You and your child's behavior
There are few areas that raise more concern among parents than their child's behavior. While their pediatrician may be able to prescribe an antibiotic to cure a sore throat or an ear infection, solutions for childhood behavior problems are not nearly as clear-cut, nor is there a consensus on the best approach to discipline.
By definition, behavior is simply verbal and nonverbal communication. It is the conduct, actions, and words that children employ - a signal with which they express their thoughts, feelings, needs and impulses. It is judged as to whether it meets social, cultural, developmental and age-appropriate standards. Behavior can be positive or negative, impulsive or planned, predictable or unpredictable, consistent or inconsistent and it can elicit a wide range of positive or negative responses from others.
Through her behavior, your child may be trying to communicate messages like: "That's too difficult for me. . . . I'm afraid of failure. . . . I'm afraid of disappointing you. . . . I'm bored. . . . I'm tired. . . . I'm afraid of being rejected. . . . I want you to play with me. . . . I need you. . . . I want to please you. . . . I love you. . . . I want you to pay attention to me."
Attention, of course, is one of the most important things that children desire and seek from their parents. The attention they most want is the message that they are loved, valued, accepted and respected. Children will go to great extremes for the feeling that unconditional love is there for them.
Children will do whatever it takes to get recognition and to have their needs met. They quickly learn which kinds of behavior get their parents to respond to them and meet their needs, and if positive behavior doesn't work, they will turn to the negative. Even if their misbehavior gets them a negative reaction (such as being scolded), any recognition is better than none, in the eyes of children.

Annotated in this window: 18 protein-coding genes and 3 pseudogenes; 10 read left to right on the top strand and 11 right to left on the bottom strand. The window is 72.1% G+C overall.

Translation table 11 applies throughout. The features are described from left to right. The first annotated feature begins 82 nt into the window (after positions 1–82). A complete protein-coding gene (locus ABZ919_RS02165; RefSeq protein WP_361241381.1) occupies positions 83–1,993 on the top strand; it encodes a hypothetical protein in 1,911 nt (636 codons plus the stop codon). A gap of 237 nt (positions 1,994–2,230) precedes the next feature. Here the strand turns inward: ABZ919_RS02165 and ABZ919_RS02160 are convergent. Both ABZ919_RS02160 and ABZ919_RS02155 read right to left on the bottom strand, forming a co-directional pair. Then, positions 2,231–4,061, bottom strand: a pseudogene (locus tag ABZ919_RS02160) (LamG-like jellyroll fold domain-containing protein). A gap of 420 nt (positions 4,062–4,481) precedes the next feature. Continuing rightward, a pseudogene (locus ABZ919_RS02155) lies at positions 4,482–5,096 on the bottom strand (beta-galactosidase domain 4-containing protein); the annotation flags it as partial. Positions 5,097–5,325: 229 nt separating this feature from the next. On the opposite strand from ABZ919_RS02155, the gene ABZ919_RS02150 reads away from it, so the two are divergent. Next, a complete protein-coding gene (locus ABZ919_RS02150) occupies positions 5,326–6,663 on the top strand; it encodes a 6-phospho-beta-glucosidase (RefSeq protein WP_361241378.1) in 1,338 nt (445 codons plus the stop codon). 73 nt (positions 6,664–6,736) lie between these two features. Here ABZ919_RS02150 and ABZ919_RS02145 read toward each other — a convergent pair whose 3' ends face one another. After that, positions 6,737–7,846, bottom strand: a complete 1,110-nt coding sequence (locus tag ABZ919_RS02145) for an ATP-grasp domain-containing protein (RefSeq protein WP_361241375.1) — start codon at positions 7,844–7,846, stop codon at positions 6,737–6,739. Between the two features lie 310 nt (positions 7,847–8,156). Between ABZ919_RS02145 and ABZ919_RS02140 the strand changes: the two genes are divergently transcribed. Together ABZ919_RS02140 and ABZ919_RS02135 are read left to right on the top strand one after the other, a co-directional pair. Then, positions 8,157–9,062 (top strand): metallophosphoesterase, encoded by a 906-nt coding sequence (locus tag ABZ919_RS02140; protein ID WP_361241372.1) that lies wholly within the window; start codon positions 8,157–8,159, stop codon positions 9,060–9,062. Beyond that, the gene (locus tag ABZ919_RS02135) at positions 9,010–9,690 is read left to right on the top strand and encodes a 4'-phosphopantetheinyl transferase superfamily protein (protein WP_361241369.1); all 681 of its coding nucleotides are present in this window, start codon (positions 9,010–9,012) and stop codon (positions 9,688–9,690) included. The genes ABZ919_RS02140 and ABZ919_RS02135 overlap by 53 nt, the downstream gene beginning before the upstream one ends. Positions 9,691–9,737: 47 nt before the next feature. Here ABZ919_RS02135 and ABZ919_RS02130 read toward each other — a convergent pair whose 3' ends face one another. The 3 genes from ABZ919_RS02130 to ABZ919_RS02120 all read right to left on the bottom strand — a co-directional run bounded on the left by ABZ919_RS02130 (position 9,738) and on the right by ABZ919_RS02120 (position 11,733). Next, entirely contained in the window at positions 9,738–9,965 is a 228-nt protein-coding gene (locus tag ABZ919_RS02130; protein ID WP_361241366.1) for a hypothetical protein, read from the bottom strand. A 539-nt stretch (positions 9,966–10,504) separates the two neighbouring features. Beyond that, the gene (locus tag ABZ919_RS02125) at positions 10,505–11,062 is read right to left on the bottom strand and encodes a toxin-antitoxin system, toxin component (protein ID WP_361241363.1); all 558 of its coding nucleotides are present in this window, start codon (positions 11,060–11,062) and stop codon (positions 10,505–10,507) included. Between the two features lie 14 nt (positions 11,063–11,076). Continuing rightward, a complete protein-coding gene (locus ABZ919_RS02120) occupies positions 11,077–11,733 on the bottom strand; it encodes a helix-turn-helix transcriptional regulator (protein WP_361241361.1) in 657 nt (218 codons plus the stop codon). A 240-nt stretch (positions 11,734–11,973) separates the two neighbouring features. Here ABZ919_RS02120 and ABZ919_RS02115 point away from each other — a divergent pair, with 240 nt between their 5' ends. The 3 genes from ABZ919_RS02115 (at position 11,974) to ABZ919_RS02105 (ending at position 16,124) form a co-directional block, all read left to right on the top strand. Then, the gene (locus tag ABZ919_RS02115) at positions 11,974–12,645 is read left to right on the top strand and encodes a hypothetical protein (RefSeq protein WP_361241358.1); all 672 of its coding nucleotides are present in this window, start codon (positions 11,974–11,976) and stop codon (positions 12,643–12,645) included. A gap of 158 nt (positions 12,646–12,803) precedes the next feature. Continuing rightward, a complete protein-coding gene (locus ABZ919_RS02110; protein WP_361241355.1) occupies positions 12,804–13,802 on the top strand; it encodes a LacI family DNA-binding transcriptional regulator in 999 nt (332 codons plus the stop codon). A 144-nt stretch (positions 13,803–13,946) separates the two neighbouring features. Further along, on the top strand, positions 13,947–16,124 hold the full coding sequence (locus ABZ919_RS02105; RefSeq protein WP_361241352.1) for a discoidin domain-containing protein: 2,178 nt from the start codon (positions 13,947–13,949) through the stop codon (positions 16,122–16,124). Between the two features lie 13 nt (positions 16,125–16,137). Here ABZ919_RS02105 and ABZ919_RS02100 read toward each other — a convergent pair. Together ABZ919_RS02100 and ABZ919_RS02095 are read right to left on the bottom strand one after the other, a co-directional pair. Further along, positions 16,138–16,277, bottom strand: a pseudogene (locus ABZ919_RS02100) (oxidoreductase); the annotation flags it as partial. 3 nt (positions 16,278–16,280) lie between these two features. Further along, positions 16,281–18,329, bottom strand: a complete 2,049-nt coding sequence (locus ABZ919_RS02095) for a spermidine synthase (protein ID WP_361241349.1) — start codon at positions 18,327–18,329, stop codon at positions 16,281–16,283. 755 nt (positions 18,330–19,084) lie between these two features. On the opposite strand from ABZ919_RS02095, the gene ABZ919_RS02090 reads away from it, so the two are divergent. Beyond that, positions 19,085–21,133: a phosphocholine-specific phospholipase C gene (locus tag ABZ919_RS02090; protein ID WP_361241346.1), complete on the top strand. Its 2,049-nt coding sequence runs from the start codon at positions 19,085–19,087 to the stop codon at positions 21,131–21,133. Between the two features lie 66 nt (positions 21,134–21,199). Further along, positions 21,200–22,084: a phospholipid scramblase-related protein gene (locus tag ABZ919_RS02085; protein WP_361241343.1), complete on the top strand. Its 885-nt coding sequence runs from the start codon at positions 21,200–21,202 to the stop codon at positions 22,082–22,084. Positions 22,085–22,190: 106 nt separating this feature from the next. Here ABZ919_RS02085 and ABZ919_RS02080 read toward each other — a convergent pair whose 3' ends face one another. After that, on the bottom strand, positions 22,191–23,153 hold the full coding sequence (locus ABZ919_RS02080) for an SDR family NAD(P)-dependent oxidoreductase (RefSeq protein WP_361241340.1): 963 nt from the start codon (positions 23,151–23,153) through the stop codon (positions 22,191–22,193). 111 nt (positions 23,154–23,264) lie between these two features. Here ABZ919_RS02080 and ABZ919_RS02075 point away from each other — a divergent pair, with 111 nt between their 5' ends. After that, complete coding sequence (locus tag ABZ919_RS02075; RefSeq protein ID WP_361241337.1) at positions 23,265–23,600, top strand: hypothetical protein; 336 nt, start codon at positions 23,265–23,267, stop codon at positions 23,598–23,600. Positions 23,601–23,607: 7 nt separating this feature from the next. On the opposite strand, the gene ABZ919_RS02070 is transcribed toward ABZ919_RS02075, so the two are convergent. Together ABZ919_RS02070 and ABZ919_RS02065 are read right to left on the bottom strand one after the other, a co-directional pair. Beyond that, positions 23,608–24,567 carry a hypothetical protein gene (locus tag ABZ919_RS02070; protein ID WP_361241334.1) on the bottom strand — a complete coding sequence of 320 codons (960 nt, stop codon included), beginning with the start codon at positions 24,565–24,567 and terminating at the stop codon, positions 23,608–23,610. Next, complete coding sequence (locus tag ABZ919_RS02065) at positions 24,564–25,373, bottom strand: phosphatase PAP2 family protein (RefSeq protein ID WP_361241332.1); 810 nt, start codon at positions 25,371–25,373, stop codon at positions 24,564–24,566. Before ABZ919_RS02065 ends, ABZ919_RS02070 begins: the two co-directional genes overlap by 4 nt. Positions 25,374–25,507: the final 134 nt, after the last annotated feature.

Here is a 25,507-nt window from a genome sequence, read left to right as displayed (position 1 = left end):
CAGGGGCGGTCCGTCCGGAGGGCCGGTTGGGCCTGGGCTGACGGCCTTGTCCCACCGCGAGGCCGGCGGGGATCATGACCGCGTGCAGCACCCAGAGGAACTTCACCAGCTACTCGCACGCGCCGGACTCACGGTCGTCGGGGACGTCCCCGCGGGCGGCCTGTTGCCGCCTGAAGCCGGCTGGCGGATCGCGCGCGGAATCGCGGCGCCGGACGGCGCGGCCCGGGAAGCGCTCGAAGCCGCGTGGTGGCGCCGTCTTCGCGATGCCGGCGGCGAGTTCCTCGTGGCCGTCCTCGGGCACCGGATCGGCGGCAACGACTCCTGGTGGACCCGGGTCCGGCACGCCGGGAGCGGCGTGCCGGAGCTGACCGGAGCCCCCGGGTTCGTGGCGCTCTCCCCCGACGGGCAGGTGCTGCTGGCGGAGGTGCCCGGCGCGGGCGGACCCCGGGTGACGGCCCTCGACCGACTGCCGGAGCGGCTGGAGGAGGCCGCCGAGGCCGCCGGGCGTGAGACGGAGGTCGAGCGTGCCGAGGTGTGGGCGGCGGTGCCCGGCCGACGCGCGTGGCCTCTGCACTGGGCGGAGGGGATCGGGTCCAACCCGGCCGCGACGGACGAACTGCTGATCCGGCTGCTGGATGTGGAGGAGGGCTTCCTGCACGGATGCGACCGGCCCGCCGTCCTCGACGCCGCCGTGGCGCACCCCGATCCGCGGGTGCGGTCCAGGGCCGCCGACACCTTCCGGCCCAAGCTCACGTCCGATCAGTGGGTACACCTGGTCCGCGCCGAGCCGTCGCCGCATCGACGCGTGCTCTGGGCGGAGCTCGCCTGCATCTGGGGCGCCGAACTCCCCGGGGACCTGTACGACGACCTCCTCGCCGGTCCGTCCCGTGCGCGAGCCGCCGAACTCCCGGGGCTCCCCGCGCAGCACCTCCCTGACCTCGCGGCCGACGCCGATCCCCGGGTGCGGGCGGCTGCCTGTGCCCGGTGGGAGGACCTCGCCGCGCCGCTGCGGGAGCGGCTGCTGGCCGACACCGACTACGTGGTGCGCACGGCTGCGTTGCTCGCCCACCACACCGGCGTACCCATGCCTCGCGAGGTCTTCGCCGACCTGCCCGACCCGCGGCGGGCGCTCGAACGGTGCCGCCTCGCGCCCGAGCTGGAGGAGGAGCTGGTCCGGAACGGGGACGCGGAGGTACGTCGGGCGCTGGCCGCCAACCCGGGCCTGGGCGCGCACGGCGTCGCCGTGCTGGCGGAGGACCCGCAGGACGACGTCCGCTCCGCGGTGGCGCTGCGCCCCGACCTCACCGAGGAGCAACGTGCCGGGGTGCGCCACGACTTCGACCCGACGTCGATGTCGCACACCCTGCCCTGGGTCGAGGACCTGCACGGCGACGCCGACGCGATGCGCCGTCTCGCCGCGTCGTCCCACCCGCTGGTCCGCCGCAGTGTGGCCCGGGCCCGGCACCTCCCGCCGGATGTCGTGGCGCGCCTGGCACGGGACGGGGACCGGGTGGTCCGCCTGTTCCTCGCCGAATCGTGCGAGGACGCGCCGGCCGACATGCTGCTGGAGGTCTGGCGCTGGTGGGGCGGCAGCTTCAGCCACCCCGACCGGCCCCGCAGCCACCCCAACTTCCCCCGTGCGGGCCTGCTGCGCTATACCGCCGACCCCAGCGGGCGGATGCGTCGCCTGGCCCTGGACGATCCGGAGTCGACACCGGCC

Behavior, then, does not occur in isolation. It is a form of communication, a way to express needs and feelings, and is influenced by a child's desires, temperament, and ability to adapt, as well as by her mother's and father's parenting style, family situation, and various stresses and transitions - from a minor illness to starting a new school year.
You and Your Child's Discipline
During the school-age years, children are developing rapidly, and in many ways they are trying to understand the world around them, face new demands, deal with success and failure, and communicate with their siblings, parents and increasingly with their peers. In many cases these changes can lead to problems. Just as the middle years offer endless opportunities for children to learn and to meet new challenges, so, too, they provide an equal number of chances for them to make mistakes, to achieve and succeed, and to question or challenge parental values, rules and attitudes. Proper parental discipline is a way to teach children what behavior is appropriate in which circumstance, or how to interact in a socially acceptable manner.
Here, discipline does not imply punishment or scolding. It means "to educate." Proper discipline teaches children to live in a safe, civilized and harmonious manner with themselves and others. There are some essential elements to disciplining well, including correctly understanding the child's needs and abilities (going beyond the concrete, actual behavior), communicating effectively, and using positive and negative reinforcement appropriately.
Three Types of Behavior
Some parents find it helpful to consider three general kinds of behavior: